Businesses often track progress and results at the end of each month. But we focus too much on the numbers, forgetting about the value behind them. Each result is a set of actions and initiatives that led to it. Behind each number is an employee who puts in effort to achieve it. If we can connect the result achieved with the actions taken to accomplish it, this may help us better understand what worked, whether it was a good thing (something that led to growth) or a bad thing (a bottleneck or challenge to overcome).
Last year, I received a promotion and a team to fulfil company goals. I was looking for a framework that would help me to keep my squad focused, involved and motivated — and I found it in coaching.
I wanted to see if the same approach I use in individual coaching sessions — techniques to help increase self-awareness, resilience and confidence in the coachee — could also be used to improve the organizational culture. Spoiler: They did.
In six months, colleagues became more aware of their input and chronic stress decreased. And we’ve been able to solve a lot of issues as a result of new ideas from employees we did not expect to speak up. All of this helps us to prevent occupational burnout and gives each team member the opportunity to be heard and feel involved.
We have now made this approach a core part of the strategic sessions at the beginning of each month. Here are the four questions you can ask monthly to help increase employee engagement and performance:
Each of us works with tons of information while going about our daily routine. But we all see it from a different perspective. Our marketing managers are more focused on sales points and offers, while copywriters are focused on putting the right words together and creating stories, and the SEO team is eyeing up competitors and looking for ways to improve our search engine reputation. If we do not synchronize the knowledge we own, we lose insight into what is happening around us. In sharing personal knowledge, we empower better business results.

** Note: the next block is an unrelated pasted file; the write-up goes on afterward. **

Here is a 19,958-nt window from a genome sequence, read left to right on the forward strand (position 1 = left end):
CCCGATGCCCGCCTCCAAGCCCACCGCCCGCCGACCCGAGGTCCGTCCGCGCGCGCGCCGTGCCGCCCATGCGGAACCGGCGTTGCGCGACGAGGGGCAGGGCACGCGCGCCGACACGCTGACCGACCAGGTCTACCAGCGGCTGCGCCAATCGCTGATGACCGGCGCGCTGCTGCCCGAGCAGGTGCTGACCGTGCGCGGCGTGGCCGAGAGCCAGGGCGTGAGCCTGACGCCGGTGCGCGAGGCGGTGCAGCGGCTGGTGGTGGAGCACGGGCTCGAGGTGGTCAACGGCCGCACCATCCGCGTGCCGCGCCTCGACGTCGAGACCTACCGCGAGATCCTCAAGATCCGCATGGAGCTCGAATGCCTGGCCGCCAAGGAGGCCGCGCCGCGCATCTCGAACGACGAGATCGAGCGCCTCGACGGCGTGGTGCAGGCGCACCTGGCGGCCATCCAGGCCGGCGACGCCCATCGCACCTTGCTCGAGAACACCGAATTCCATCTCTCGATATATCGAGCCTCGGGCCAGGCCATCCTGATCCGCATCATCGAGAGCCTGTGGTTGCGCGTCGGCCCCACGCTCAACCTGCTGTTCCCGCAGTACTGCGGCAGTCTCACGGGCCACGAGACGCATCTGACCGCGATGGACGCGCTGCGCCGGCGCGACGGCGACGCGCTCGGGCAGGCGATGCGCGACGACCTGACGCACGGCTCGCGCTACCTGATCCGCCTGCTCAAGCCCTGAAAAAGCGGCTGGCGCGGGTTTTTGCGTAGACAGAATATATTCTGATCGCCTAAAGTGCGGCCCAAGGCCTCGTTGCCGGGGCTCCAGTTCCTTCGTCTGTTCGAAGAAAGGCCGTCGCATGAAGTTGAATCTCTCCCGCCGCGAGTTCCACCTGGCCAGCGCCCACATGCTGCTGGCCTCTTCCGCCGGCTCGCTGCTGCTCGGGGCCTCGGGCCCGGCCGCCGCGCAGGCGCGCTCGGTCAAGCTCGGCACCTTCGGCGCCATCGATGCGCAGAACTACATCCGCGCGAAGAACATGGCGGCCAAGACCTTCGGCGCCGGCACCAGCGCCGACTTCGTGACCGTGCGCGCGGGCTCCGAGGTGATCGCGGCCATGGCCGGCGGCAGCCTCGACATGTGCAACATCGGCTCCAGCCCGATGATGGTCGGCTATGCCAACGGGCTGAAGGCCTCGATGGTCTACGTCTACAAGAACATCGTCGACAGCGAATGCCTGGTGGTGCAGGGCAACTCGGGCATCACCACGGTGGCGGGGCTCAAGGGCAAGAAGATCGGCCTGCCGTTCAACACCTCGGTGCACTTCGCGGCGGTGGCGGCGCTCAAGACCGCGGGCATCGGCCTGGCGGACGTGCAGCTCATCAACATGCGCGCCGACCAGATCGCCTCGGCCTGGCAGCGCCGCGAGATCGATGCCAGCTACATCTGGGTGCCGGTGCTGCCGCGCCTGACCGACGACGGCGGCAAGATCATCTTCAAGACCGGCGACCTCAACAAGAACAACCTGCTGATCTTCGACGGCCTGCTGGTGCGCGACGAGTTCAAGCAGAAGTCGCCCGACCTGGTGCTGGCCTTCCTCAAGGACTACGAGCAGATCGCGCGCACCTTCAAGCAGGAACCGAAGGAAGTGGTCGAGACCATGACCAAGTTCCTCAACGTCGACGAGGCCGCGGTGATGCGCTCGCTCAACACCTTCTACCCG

As a team, we have wins and failures. Some projects give us super results, while others don’t always turn out how we hoped. It’s important to take a moment to reflect on points of pride and celebrate the wins before jumping in to dissect the failures.
In our October strategic session, my colleague pointed out a truth that I did not want to see: “When we take too many projects on, we lose ideas.” I realized we had started too many projects; exaggeration should be managed.
Consider your limitations — both as a team and an organization. Did you collaborate effectively with other departments? Can you make your processes smoother and more efficient going forward? After each monthly session, we identify some small improvements that can save time and help the squad cooperate more effectively.
This is my favorite question because we get to share our dreams and ideas. During one of our sessions, we came up with ideas on how to improve our corporate LinkedIn. Three months have passed and we doubled our visibility among our target audience of IT managers. We have started to use hashtags wisely, invite more peers to follow and post more up-to-date news.
The point is to ask each team member for their ideas. Why? To find commonalities, hidden gems and bottlenecks. Each friction point acts as a limitation; each pattern could be simplified to make success in scale.
Connecting the dots between the action taken and the result, we see what exactly works and how. This leads to personal growth for each employee involved and the team in general. It sounds like coaching — and it is.
This article was originally published in Forbes.com